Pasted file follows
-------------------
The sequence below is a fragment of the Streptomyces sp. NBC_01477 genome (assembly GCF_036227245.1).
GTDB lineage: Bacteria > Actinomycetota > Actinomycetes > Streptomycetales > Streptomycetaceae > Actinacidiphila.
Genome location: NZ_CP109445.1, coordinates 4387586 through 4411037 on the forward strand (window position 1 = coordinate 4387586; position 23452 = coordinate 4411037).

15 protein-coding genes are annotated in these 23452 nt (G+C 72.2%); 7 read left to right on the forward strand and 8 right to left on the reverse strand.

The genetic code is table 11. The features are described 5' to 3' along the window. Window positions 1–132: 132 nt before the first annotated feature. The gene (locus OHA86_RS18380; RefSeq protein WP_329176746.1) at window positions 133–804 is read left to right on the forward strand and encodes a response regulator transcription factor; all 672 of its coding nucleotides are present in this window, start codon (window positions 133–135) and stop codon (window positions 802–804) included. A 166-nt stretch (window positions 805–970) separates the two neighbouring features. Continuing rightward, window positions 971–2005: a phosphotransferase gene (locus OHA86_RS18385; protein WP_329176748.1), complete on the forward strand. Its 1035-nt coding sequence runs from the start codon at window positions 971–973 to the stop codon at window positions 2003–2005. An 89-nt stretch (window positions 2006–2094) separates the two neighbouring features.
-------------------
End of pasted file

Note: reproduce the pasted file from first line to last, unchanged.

The sequence below is a fragment of the Streptomyces sp. NBC_01477 genome (assembly GCF_036227245.1).
GTDB lineage: Bacteria > Actinomycetota > Actinomycetes > Streptomycetales > Streptomycetaceae > Actinacidiphila.
Genome location: NZ_CP109445.1, coordinates 4387586 through 4411037 on the forward strand (window position 1 = coordinate 4387586; position 23452 = coordinate 4411037).

15 protein-coding genes are annotated in these 23452 nt (G+C 72.2%); 7 read left to right on the forward strand and 8 right to left on the reverse strand.

The genetic code is table 11. The features are described 5' to 3' along the window. Window positions 1–132: 132 nt before the first annotated feature. The gene (locus OHA86_RS18380; RefSeq protein WP_329176746.1) at window positions 133–804 is read left to right on the forward strand and encodes a response regulator transcription factor; all 672 of its coding nucleotides are present in this window, start codon (window positions 133–135) and stop codon (window positions 802–804) included. A 166-nt stretch (window positions 805–970) separates the two neighbouring features. Continuing rightward, window positions 971–2005: a phosphotransferase gene (locus OHA86_RS18385; protein WP_329176748.1), complete on the forward strand. Its 1035-nt coding sequence runs from the start codon at window positions 971–973 to the stop codon at window positions 2003–2005. An 89-nt stretch (window positions 2006–2094) separates the two neighbouring features.